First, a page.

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Brain Cancer (cont.)

What Are the Various Types and Grades of Brain Cancer?

Primary brain tumors

The brain is made up of many different types of cells and tumors that arise from a brain cell type are termed primary brain tumors. The answer to the question "How common is a primary brain tumor?" is that this type of tumor is uncommon (about 12 per every 100,000 people per year).

  • Cancers occur when one type of cell transforms and loses its normal characteristics. Once transformed, the cells grow and multiply in abnormal ways.
  • As these abnormal cells grow, they become a mass of cells, or tumor.
  • Brain tumors that result from this transformation and abnormal growth of brain cells are called primary brain tumors because they originate in the brain. Brain tumors occur in both pediatric and adult patient populations.
  • The most common primary brain tumors are gliomas, meningiomas, pituitary adenomas, vestibular schwannomas, primary CNS lymphomas, and primitive neuroectodermal tumors (medulloblastomas). The term glioma is an expansive one since it includes numerous subtypes, including astrocytomas, oligodendrogliomas, ependymomas, and choroid plexus papillomas.
  • These primary tumors are named after the part of the brain or the type of brain cell from which they arise.

Brain tumors vary in their growth rate and ability to cause symptoms. The cells in fast growing, aggressive tumors usually appear abnormal microscopically. The National Cancer Institute (NCI) uses a grading system to classify tumors. The NCI lists the following grades:

  • Grade I: The tissue is benign. The cells look nearly like normal brain cells, and cell growth is slow.
  • Grade II: The tissue is malignant. The cells look less like normal cells than do the cells in a grade I tumor.
  • Grade III: The malignant tissue has cells that look very different from normal cells. The abnormal cells are actively growing. These abnormal-appearing cells are termed anaplastic.
  • Grade IV: The malignant tissue has cells that look most abnormal and tend to grow very fast (aggressive).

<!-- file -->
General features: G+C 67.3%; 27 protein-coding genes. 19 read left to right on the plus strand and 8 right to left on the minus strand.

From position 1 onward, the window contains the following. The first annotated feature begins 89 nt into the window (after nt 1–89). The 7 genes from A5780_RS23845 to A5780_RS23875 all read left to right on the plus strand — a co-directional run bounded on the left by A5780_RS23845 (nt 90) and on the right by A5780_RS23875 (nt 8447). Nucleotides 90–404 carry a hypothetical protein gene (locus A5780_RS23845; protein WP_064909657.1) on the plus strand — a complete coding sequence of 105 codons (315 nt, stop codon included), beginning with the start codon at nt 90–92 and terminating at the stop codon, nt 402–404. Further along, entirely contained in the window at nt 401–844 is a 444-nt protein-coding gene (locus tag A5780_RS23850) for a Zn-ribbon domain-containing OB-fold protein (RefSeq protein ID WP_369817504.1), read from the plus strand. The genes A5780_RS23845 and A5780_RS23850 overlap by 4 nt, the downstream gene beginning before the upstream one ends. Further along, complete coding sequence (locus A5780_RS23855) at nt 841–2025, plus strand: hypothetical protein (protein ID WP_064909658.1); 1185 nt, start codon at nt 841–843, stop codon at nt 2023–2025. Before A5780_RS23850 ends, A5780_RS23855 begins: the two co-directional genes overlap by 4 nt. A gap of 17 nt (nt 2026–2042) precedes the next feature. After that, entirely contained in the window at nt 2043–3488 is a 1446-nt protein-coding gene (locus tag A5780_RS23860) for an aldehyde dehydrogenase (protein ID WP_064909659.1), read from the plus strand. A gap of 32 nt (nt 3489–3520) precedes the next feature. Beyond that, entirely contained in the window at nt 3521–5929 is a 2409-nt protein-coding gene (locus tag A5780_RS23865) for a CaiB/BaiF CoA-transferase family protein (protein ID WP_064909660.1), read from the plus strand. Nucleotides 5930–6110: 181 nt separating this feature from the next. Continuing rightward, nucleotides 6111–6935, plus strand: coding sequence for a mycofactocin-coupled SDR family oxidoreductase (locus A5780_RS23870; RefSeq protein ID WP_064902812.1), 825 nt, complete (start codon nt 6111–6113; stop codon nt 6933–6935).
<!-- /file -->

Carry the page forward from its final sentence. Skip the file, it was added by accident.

Per the Central Brain Tumor Registry of the United States estimates in 2016, approximately 77,000 brain tumors will have been diagnosed in the U.S. About 25,000 will have been malignant, and about 52,800 benign (with about 22,000 cases being diagnosed as meningioma, the most common form of brain tumor, and usually a benign type). Glioma is the most common type of malignant brain tumor, with at least half being grade IV or glioblastomas, the most aggressive type of malignant brain tumor or brain cancer. This registry is being updated, so only 2012 estimated data is available at this time.

Metastatic Brain Tumors

Metastatic brain tumors are made of cancerous cells that spread through the bloodstream from a tumor located elsewhere in the body. The most common cancers that spread to the brain are those arising from cancers that originate in the lung, breast, and kidney as well as malignant melanoma, a skin cancer. The cells spread to the brain from another tumor in a process called metastasis. The process metastasis occurs when cancer cells leave the primary cancer tissue and enter either the lymphatic system to reach the lymph nodes and possible later the bloodstream or through the bloodstream directly. These cancer cells eventually reach the brain tissue through the bloodstream where they develop into metastatic tumors.

Metastatic brain tumors are the most common type of tumor found in the brain and are much more common than primary brain tumors. Metastatic tumors are usually named after the type of tissue from which the original cancer cells arose (for example, metastatic lung or metastatic breast cancer). Brain blood flow usually determines where the metastatic cancer cells will lodge in the brain; about 85% locate in the cerebrum (the largest portion of the brain, located in the upper part of the skull cavity). Unfortunately, the majority of metastatic brain tumors spread diffusely within the brain and are found at least half the time at more than one site in the brain tissue, appearing as multiple masses on the diagnostic scan.

Fifteen percent of all cancers (except for non-melanoma skin cancer, and carcinoma in situ of the cervix) will be complicated by brain metastases.

Last Reviewed 9/11/2017

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